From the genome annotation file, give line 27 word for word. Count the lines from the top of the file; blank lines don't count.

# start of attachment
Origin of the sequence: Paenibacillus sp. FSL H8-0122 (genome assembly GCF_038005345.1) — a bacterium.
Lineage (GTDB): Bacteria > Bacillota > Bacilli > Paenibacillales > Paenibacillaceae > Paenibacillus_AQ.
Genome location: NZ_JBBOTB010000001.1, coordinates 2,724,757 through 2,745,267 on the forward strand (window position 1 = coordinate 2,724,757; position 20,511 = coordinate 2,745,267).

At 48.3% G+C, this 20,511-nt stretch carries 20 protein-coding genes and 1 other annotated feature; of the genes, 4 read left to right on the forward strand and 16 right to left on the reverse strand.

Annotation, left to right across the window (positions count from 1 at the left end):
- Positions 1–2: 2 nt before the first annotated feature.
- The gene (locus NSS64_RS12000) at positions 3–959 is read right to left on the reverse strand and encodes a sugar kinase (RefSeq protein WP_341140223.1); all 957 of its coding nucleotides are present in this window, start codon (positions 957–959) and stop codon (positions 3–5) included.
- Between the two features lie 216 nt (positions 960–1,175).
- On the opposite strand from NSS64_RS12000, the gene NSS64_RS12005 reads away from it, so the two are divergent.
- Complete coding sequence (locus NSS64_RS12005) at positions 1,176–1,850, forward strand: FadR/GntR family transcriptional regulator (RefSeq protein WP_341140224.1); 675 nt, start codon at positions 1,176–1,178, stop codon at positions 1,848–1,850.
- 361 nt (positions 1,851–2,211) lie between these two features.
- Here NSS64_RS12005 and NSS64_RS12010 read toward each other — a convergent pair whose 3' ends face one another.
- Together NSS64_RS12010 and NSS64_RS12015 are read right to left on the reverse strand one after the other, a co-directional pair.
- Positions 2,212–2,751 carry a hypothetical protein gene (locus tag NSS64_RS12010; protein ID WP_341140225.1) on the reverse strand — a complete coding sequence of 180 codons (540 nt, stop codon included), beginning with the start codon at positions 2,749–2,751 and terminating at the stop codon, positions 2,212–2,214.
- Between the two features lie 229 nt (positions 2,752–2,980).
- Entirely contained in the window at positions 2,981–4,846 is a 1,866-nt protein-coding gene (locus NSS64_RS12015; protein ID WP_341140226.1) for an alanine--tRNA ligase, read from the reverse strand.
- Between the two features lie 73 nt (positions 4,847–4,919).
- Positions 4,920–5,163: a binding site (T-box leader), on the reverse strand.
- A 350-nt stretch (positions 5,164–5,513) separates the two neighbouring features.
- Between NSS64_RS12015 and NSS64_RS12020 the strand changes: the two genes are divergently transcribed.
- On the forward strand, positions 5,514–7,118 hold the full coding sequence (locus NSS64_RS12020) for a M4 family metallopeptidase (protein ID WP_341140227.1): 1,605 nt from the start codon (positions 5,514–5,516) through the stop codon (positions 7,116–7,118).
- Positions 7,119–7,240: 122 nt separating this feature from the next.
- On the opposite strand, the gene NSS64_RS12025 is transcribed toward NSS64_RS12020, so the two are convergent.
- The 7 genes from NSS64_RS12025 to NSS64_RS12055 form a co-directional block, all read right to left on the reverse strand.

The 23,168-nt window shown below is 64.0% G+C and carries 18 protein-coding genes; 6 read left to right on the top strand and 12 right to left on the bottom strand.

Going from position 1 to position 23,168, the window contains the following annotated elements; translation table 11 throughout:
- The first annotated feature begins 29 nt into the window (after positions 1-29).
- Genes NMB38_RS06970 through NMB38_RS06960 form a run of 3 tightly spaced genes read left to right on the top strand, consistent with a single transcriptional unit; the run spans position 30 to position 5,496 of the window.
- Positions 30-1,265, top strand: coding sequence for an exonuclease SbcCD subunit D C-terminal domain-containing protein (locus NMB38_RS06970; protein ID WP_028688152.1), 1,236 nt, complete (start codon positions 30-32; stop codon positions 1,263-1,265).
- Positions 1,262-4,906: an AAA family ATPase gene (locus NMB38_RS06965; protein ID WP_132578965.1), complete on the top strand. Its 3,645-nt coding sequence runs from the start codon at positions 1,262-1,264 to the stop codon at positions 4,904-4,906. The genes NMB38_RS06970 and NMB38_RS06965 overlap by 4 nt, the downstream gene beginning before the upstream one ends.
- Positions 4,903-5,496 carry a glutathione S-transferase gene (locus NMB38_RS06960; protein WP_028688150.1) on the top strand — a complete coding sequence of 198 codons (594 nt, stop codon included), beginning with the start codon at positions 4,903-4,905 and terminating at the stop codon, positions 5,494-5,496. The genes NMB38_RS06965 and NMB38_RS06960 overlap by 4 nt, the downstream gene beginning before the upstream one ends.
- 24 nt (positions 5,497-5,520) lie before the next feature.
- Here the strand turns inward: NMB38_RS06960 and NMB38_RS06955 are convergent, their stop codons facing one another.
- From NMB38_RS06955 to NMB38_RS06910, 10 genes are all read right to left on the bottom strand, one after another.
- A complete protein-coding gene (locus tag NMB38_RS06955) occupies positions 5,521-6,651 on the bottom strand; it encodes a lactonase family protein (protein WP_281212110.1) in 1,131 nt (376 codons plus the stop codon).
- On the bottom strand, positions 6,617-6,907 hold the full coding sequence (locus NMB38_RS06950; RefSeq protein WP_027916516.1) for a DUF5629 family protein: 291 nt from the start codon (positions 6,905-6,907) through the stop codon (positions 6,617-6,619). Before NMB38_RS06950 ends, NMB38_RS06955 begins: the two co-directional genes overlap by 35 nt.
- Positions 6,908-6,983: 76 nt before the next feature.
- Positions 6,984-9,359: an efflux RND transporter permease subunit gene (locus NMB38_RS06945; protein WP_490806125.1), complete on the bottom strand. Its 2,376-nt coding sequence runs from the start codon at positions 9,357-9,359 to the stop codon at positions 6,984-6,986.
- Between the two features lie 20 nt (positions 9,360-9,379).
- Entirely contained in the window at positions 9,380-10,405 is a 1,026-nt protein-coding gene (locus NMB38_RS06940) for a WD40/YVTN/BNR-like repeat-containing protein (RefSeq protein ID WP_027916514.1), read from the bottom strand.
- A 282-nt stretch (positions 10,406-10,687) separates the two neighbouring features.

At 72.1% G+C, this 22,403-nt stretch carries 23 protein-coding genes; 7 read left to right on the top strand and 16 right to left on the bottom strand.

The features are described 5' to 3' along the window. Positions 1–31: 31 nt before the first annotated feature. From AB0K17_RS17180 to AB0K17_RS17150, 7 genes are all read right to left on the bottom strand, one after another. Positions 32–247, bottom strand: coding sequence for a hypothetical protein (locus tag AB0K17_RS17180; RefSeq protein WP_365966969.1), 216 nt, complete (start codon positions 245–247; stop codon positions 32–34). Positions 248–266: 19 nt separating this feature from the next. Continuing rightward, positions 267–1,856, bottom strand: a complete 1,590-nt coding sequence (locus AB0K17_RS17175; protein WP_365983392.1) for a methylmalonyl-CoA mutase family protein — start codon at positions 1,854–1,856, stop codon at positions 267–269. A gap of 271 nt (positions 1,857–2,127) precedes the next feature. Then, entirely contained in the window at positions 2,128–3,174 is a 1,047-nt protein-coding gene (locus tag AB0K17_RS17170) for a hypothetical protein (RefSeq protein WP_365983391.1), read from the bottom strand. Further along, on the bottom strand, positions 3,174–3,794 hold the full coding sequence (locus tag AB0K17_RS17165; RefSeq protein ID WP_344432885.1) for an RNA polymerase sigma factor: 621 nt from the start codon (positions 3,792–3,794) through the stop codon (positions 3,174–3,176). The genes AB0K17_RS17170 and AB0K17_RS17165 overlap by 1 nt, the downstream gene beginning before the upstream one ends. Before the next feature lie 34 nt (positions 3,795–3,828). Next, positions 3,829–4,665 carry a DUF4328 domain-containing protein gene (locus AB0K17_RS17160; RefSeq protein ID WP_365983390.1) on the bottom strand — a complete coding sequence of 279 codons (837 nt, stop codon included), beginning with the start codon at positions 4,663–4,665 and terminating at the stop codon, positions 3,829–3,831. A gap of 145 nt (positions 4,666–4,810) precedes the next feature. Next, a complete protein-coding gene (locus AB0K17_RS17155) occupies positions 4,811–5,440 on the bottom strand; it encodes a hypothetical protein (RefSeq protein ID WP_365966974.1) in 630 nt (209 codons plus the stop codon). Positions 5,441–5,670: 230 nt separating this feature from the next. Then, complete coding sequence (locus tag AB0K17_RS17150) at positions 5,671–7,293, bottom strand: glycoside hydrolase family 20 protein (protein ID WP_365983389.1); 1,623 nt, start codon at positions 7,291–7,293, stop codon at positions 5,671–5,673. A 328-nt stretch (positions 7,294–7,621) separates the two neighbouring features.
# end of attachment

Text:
- The first annotated feature begins 29 nt into the window (after positions 1-29).